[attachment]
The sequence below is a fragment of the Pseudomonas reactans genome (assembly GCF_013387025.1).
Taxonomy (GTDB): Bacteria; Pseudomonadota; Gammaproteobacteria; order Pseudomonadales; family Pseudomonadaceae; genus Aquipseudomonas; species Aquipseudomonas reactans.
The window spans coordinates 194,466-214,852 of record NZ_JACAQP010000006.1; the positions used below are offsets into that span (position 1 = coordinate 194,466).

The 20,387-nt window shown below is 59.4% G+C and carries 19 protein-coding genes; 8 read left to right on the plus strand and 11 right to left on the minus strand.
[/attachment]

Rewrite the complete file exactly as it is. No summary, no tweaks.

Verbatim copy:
The sequence below is a fragment of the Pseudomonas reactans genome (assembly GCF_013387025.1).
Taxonomy (GTDB): Bacteria; Pseudomonadota; Gammaproteobacteria; order Pseudomonadales; family Pseudomonadaceae; genus Aquipseudomonas; species Aquipseudomonas reactans.
The window spans coordinates 194,466-214,852 of record NZ_JACAQP010000006.1; the positions used below are offsets into that span (position 1 = coordinate 194,466).

The 20,387-nt window shown below is 59.4% G+C and carries 19 protein-coding genes; 8 read left to right on the plus strand and 11 right to left on the minus strand.